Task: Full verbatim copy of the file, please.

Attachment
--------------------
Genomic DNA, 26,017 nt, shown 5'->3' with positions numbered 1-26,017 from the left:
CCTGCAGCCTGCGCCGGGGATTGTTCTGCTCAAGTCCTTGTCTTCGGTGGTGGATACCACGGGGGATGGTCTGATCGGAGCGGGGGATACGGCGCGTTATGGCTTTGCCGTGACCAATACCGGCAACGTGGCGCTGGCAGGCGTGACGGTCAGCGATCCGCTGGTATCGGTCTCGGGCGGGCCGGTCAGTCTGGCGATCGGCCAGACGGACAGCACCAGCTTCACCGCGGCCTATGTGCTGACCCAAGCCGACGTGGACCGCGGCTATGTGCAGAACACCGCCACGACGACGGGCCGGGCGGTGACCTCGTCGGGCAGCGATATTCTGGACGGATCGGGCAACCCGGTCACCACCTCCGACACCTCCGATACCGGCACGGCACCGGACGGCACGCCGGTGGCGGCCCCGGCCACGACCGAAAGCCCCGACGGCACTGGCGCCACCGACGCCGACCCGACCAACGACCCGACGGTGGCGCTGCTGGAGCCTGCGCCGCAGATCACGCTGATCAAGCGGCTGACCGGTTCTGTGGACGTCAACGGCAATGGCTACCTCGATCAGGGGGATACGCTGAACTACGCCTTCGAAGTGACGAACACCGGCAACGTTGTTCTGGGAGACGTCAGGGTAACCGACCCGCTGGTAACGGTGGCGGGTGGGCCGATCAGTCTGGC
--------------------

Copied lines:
Genomic DNA, 26,017 nt, shown 5'->3' with positions numbered 1-26,017 from the left:
CCTGCAGCCTGCGCCGGGGATTGTTCTGCTCAAGTCCTTGTCTTCGGTGGTGGATACCACGGGGGATGGTCTGATCGGAGCGGGGGATACGGCGCGTTATGGCTTTGCCGTGACCAATACCGGCAACGTGGCGCTGGCAGGCGTGACGGTCAGCGATCCGCTGGTATCGGTCTCGGGCGGGCCGGTCAGTCTGGCGATCGGCCAGACGGACAGCACCAGCTTCACCGCGGCCTATGTGCTGACCCAAGCCGACGTGGACCGCGGCTATGTGCAGAACACCGCCACGACGACGGGCCGGGCGGTGACCTCGTCGGGCAGCGATATTCTGGACGGATCGGGCAACCCGGTCACCACCTCCGACACCTCCGATACCGGCACGGCACCGGACGGCACGCCGGTGGCGGCCCCGGCCACGACCGAAAGCCCCGACGGCACTGGCGCCACCGACGCCGACCCGACCAACGACCCGACGGTGGCGCTGCTGGAGCCTGCGCCGCAGATCACGCTGATCAAGCGGCTGACCGGTTCTGTGGACGTCAACGGCAATGGCTACCTCGATCAGGGGGATACGCTGAACTACGCCTTCGAAGTGACGAACACCGGCAACGTTGTTCTGGGAGACGTCAGGGTAACCGACCCGCTGGTAACGGTGGCGGGTGGGCCGATCAGTCTGGC